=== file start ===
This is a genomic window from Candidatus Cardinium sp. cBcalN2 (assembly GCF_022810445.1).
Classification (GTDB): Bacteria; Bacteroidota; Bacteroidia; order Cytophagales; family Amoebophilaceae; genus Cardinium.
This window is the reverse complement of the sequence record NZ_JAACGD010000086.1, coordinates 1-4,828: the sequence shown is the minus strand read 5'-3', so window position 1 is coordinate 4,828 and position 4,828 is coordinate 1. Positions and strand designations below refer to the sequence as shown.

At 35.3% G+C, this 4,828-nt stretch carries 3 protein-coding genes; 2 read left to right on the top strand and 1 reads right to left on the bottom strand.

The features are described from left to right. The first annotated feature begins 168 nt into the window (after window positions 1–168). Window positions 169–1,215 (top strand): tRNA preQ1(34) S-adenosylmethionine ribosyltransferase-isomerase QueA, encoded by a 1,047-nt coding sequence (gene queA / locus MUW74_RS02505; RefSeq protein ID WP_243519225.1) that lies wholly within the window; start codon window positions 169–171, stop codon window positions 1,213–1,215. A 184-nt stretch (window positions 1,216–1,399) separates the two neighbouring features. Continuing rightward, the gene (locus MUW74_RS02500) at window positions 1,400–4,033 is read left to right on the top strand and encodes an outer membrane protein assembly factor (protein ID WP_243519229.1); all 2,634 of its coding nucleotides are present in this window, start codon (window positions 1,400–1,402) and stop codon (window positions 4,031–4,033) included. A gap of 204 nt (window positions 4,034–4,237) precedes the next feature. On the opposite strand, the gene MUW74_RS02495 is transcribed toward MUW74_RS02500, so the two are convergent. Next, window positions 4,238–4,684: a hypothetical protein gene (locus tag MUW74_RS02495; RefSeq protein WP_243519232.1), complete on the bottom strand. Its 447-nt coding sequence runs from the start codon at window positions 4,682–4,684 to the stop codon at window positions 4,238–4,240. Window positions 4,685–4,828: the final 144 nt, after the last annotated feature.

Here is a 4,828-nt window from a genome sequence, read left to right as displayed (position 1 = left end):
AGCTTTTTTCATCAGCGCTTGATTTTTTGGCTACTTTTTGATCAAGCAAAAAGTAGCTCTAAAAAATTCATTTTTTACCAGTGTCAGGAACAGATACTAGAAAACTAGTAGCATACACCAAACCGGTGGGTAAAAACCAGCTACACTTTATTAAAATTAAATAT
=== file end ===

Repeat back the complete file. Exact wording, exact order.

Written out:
This is a genomic window from Candidatus Cardinium sp. cBcalN2 (assembly GCF_022810445.1).
Classification (GTDB): Bacteria; Bacteroidota; Bacteroidia; order Cytophagales; family Amoebophilaceae; genus Cardinium.
This window is the reverse complement of the sequence record NZ_JAACGD010000086.1, coordinates 1-4,828: the sequence shown is the minus strand read 5'-3', so window position 1 is coordinate 4,828 and position 4,828 is coordinate 1. Positions and strand designations below refer to the sequence as shown.

At 35.3% G+C, this 4,828-nt stretch carries 3 protein-coding genes; 2 read left to right on the top strand and 1 reads right to left on the bottom strand.

The features are described from left to right. The first annotated feature begins 168 nt into the window (after window positions 1–168). Window positions 169–1,215 (top strand): tRNA preQ1(34) S-adenosylmethionine ribosyltransferase-isomerase QueA, encoded by a 1,047-nt coding sequence (gene queA / locus MUW74_RS02505; RefSeq protein ID WP_243519225.1) that lies wholly within the window; start codon window positions 169–171, stop codon window positions 1,213–1,215. A 184-nt stretch (window positions 1,216–1,399) separates the two neighbouring features. Continuing rightward, the gene (locus MUW74_RS02500) at window positions 1,400–4,033 is read left to right on the top strand and encodes an outer membrane protein assembly factor (protein ID WP_243519229.1); all 2,634 of its coding nucleotides are present in this window, start codon (window positions 1,400–1,402) and stop codon (window positions 4,031–4,033) included. A gap of 204 nt (window positions 4,034–4,237) precedes the next feature. On the opposite strand, the gene MUW74_RS02495 is transcribed toward MUW74_RS02500, so the two are convergent. Next, window positions 4,238–4,684: a hypothetical protein gene (locus tag MUW74_RS02495; RefSeq protein WP_243519232.1), complete on the bottom strand. Its 447-nt coding sequence runs from the start codon at window positions 4,682–4,684 to the stop codon at window positions 4,238–4,240. Window positions 4,685–4,828: the final 144 nt, after the last annotated feature.

Here is a 4,828-nt window from a genome sequence, read left to right as displayed (position 1 = left end):
AGCTTTTTTCATCAGCGCTTGATTTTTTGGCTACTTTTTGATCAAGCAAAAAGTAGCTCTAAAAAATTCATTTTTTACCAGTGTCAGGAACAGATACTAGAAAACTAGTAGCATACACCAAACCGGTGGGTAAAAACCAGCTACACTTTATTAAAATTAAATAT